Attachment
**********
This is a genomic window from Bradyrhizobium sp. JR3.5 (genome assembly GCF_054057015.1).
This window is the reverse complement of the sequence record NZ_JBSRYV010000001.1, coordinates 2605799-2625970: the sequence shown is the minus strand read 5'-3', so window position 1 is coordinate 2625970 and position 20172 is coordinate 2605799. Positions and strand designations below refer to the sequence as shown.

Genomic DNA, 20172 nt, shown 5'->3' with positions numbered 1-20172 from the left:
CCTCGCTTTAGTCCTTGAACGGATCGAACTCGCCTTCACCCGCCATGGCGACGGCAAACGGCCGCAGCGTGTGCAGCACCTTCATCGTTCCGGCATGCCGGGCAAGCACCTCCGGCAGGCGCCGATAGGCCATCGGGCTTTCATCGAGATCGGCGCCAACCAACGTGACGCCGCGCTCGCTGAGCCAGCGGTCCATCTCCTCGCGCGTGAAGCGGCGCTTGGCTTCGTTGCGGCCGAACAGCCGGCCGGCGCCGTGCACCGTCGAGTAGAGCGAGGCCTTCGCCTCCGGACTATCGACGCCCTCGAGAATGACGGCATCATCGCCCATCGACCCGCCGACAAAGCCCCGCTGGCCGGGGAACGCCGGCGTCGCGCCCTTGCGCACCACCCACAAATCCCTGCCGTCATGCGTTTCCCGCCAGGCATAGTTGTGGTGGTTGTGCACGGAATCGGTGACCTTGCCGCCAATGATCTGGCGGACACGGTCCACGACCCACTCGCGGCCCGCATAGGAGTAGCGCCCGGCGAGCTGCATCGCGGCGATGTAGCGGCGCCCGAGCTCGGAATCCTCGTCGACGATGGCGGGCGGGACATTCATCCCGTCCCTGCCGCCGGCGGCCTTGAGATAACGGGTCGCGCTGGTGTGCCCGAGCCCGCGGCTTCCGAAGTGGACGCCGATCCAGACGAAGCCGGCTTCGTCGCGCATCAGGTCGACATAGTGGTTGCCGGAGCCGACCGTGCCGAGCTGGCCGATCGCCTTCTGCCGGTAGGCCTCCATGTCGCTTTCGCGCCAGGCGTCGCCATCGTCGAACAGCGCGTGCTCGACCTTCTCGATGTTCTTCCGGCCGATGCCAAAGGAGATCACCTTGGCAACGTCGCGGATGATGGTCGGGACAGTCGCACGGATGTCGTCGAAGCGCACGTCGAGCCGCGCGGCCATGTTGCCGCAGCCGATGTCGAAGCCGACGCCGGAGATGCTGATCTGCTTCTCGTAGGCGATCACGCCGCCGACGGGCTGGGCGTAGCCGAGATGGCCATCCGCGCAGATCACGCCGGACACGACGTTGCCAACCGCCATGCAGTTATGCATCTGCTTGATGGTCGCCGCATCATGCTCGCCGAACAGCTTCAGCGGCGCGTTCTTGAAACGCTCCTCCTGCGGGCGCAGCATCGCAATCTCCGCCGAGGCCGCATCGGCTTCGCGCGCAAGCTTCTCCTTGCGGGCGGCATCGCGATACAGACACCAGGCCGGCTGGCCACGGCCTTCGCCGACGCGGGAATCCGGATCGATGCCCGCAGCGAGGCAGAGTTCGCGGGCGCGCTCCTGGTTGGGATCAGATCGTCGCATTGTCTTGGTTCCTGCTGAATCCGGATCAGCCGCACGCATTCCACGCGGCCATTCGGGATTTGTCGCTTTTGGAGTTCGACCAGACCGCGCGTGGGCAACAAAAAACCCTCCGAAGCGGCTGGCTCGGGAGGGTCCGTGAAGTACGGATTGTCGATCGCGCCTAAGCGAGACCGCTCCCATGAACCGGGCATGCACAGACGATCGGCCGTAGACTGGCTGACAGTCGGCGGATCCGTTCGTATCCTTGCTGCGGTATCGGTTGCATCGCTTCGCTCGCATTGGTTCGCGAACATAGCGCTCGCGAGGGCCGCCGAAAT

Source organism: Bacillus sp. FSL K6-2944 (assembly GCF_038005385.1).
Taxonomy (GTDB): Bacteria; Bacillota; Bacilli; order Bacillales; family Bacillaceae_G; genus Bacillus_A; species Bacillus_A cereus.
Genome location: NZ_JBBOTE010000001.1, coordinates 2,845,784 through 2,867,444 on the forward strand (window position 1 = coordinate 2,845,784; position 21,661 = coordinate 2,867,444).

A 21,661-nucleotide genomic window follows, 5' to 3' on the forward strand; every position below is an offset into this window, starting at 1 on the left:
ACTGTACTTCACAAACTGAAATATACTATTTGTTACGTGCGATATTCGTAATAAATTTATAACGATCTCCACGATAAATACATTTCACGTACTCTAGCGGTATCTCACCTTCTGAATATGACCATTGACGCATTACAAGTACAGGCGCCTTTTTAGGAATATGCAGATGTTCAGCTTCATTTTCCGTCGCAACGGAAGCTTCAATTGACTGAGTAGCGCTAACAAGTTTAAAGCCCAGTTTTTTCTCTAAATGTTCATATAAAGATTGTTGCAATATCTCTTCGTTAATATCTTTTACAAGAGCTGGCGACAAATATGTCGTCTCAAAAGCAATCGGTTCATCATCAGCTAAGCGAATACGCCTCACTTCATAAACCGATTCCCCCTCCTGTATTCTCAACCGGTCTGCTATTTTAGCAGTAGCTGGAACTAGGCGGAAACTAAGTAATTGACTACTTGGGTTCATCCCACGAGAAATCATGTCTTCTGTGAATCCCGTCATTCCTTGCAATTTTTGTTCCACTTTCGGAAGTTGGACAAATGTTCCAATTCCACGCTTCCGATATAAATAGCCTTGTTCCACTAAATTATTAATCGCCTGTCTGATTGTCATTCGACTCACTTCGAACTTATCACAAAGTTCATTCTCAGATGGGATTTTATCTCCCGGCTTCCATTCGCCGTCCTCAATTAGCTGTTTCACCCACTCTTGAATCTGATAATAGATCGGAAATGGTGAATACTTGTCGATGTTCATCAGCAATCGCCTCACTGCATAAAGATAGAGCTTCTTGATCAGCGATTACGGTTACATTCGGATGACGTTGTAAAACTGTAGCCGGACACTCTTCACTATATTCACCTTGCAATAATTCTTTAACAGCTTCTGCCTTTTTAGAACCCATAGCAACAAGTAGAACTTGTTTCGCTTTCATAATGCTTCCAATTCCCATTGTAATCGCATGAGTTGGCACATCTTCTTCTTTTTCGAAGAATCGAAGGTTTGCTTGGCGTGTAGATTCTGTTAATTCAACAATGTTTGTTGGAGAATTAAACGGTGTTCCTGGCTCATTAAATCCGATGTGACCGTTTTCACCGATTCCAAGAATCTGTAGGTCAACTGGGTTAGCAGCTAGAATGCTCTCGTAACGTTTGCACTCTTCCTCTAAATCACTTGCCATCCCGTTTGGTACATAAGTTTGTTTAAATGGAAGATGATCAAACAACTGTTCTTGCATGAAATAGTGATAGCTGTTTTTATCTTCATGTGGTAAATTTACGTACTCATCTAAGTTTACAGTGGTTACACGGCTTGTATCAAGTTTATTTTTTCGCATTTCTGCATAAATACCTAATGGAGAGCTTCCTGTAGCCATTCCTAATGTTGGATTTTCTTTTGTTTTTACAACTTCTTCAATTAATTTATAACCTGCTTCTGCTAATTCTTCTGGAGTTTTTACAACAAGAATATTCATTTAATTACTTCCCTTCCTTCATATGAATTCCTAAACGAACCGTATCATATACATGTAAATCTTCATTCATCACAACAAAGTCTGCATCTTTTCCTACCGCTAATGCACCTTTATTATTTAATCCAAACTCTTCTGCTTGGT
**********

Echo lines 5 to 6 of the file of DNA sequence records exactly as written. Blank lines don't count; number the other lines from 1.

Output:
Source organism: Bacillus sp. FSL K6-2944 (assembly GCF_038005385.1).
Taxonomy (GTDB): Bacteria; Bacillota; Bacilli; order Bacillales; family Bacillaceae_G; genus Bacillus_A; species Bacillus_A cereus.